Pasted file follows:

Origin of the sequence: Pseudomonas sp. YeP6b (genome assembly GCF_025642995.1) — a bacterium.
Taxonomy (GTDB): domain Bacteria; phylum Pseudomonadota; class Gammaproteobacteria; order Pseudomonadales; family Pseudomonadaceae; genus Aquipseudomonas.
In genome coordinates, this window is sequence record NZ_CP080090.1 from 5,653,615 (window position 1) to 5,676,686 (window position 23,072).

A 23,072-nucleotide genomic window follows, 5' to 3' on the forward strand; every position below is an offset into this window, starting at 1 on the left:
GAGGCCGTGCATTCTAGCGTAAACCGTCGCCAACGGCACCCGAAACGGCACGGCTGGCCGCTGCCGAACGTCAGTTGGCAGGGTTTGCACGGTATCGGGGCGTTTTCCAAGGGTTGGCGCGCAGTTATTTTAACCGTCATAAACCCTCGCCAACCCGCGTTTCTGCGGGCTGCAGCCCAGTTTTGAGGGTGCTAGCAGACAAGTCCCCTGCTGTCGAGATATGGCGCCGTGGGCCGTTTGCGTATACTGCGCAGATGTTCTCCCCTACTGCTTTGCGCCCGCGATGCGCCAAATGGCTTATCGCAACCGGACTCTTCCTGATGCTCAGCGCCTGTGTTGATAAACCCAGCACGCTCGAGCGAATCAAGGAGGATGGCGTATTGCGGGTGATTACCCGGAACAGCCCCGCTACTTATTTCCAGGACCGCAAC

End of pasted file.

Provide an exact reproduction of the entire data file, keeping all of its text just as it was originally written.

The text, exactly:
Origin of the sequence: Pseudomonas sp. YeP6b (genome assembly GCF_025642995.1) — a bacterium.
Taxonomy (GTDB): domain Bacteria; phylum Pseudomonadota; class Gammaproteobacteria; order Pseudomonadales; family Pseudomonadaceae; genus Aquipseudomonas.
In genome coordinates, this window is sequence record NZ_CP080090.1 from 5,653,615 (window position 1) to 5,676,686 (window position 23,072).

A 23,072-nucleotide genomic window follows, 5' to 3' on the forward strand; every position below is an offset into this window, starting at 1 on the left:
GAGGCCGTGCATTCTAGCGTAAACCGTCGCCAACGGCACCCGAAACGGCACGGCTGGCCGCTGCCGAACGTCAGTTGGCAGGGTTTGCACGGTATCGGGGCGTTTTCCAAGGGTTGGCGCGCAGTTATTTTAACCGTCATAAACCCTCGCCAACCCGCGTTTCTGCGGGCTGCAGCCCAGTTTTGAGGGTGCTAGCAGACAAGTCCCCTGCTGTCGAGATATGGCGCCGTGGGCCGTTTGCGTATACTGCGCAGATGTTCTCCCCTACTGCTTTGCGCCCGCGATGCGCCAAATGGCTTATCGCAACCGGACTCTTCCTGATGCTCAGCGCCTGTGTTGATAAACCCAGCACGCTCGAGCGAATCAAGGAGGATGGCGTATTGCGGGTGATTACCCGGAACAGCCCCGCTACTTATTTCCAGGACCGCAAC